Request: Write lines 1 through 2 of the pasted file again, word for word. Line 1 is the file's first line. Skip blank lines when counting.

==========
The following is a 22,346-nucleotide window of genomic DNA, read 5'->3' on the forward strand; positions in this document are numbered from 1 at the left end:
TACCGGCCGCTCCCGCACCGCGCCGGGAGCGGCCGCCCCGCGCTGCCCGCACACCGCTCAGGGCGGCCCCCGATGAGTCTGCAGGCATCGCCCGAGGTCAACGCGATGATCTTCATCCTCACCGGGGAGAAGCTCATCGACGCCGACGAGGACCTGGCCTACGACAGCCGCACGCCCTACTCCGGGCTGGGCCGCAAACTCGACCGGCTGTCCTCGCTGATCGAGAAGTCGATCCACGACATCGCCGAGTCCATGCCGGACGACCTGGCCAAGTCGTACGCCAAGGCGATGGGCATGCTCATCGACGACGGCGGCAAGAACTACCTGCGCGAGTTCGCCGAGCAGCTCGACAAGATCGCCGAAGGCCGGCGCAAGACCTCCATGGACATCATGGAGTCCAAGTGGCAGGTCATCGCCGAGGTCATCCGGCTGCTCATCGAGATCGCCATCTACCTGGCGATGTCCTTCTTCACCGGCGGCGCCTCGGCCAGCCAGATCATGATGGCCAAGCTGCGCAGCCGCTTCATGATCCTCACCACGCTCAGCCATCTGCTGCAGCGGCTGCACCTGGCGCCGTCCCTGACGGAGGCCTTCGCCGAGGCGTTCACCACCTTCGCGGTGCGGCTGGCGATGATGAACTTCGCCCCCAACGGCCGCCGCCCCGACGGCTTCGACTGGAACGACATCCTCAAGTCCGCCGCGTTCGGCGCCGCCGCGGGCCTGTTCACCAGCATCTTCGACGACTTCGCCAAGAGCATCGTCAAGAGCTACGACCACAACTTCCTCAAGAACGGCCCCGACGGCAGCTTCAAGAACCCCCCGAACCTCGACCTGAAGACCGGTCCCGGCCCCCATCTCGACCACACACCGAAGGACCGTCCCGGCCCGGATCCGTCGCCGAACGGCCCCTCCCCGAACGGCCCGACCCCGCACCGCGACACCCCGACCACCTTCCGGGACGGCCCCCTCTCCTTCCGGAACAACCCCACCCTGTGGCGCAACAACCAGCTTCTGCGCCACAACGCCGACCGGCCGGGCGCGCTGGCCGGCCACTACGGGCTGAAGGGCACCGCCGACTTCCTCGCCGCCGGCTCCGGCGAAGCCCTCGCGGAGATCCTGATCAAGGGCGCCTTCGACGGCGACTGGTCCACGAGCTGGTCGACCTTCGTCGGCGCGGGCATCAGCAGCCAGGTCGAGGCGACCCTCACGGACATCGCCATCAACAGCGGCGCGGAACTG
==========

The following is a 22,346-nucleotide window of genomic DNA, read 5'->3' on the forward strand; positions in this document are numbered from 1 at the left end:
TACCGGCCGCTCCCGCACCGCGCCGGGAGCGGCCGCCCCGCGCTGCCCGCACACCGCTCAGGGCGGCCCCCGATGAGTCTGCAGGCATCGCCCGAGGTCAACGCGATGATCTTCATCCTCACCGGGGAGAAGCTCATCGACGCCGACGAGGACCTGGCCTACGACAGCCGCACGCCCTACTCCGGGCTGGGCCGCAAACTCGACCGGCTGTCCTCGCTGATCGAGAAGTCGATCCACGACATCGCCGAGTCCATGCCGGACGACCTGGCCAAGTCGTACGCCAAGGCGATGGGCATGCTCATCGACGACGGCGGCAAGAACTACCTGCGCGAGTTCGCCGAGCAGCTCGACAAGATCGCCGAAGGCCGGCGCAAGACCTCCATGGACATCATGGAGTCCAAGTGGCAGGTCATCGCCGAGGTCATCCGGCTGCTCATCGAGATCGCCATCTACCTGGCGATGTCCTTCTTCACCGGCGGCGCCTCGGCCAGCCAGATCATGATGGCCAAGCTGCGCAGCCGCTTCATGATCCTCACCACGCTCAGCCATCTGCTGCAGCGGCTGCACCTGGCGCCGTCCCTGACGGAGGCCTTCGCCGAGGCGTTCACCACCTTCGCGGTGCGGCTGGCGATGATGAACTTCGCCCCCAACGGCCGCCGCCCCGACGGCTTCGACTGGAACGACATCCTCAAGTCCGCCGCGTTCGGCGCCGCCGCGGGCCTGTTCACCAGCATCTTCGACGACTTCGCCAAGAGCATCGTCAAGAGCTACGACCACAACTTCCTCAAGAACGGCCCCGACGGCAGCTTCAAGAACCCCCCGAACCTCGACCTGAAGACCGGTCCCGGCCCCCATCTCGACCACACACCGAAGGACCGTCCCGGCCCGGATCCGTCGCCGAACGGCCCCTCCCCGAACGGCCCGACCCCGCACCGCGACACCCCGACCACCTTCCGGGACGGCCCCCTCTCCTTCCGGAACAACCCCACCCTGTGGCGCAACAACCAGCTTCTGCGCCACAACGCCGACCGGCCGGGCGCGCTGGCCGGCCACTACGGGCTGAAGGGCACCGCCGACTTCCTCGCCGCCGGCTCCGGCGAAGCCCTCGCGGAGATCCTGATCAAGGGCGCCTTCGACGGCGACTGGTCCACGAGCTGGTCGACCTTCGTCGGCGCGGGCATCAGCAGCCAGGTCGAGGCGACCCTCACGGACATCGCCATCAACAGCGGCGCGGAACTG